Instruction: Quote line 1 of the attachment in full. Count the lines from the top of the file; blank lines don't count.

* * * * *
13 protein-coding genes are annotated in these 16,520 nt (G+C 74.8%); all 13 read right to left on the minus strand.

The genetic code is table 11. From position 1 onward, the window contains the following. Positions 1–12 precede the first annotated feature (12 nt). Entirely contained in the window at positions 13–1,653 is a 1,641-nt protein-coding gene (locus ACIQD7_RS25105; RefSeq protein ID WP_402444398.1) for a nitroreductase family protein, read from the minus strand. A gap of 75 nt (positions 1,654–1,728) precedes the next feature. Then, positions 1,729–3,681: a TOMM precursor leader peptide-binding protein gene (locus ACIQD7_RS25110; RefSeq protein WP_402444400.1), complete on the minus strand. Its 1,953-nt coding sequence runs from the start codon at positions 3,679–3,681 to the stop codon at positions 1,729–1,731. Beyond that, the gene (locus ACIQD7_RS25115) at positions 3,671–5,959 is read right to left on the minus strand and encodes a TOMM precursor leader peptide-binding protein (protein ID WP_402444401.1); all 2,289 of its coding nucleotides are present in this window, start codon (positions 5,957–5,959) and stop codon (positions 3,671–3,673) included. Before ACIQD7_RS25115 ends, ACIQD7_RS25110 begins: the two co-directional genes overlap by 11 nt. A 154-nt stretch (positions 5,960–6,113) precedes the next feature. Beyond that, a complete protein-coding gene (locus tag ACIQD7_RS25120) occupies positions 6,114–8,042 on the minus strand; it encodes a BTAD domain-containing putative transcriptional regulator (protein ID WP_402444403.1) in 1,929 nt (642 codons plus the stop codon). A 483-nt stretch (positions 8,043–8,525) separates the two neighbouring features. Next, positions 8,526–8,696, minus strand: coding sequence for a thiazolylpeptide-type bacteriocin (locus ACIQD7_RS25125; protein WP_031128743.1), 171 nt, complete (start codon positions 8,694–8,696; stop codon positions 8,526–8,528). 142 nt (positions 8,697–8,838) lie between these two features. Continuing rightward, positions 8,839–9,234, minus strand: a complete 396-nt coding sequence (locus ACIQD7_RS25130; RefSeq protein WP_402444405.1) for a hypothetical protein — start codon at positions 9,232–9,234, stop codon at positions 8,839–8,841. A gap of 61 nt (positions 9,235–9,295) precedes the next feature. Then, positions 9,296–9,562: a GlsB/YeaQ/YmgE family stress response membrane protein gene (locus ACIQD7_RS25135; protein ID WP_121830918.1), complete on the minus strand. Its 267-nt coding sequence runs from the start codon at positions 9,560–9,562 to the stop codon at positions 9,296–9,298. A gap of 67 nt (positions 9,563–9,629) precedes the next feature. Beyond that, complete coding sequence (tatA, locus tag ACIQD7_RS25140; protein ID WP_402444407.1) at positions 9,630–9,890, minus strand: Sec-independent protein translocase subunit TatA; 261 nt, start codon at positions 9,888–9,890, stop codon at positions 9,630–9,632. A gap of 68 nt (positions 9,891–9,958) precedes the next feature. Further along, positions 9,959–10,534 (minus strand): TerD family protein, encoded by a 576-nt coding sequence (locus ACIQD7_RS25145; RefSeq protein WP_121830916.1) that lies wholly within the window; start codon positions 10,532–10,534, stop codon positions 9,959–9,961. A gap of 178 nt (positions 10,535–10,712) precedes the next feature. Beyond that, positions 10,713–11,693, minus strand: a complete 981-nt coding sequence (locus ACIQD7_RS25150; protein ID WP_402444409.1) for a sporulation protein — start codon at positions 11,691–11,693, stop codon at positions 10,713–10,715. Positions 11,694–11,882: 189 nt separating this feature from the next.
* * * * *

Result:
13 protein-coding genes are annotated in these 16,520 nt (G+C 74.8%); all 13 read right to left on the minus strand.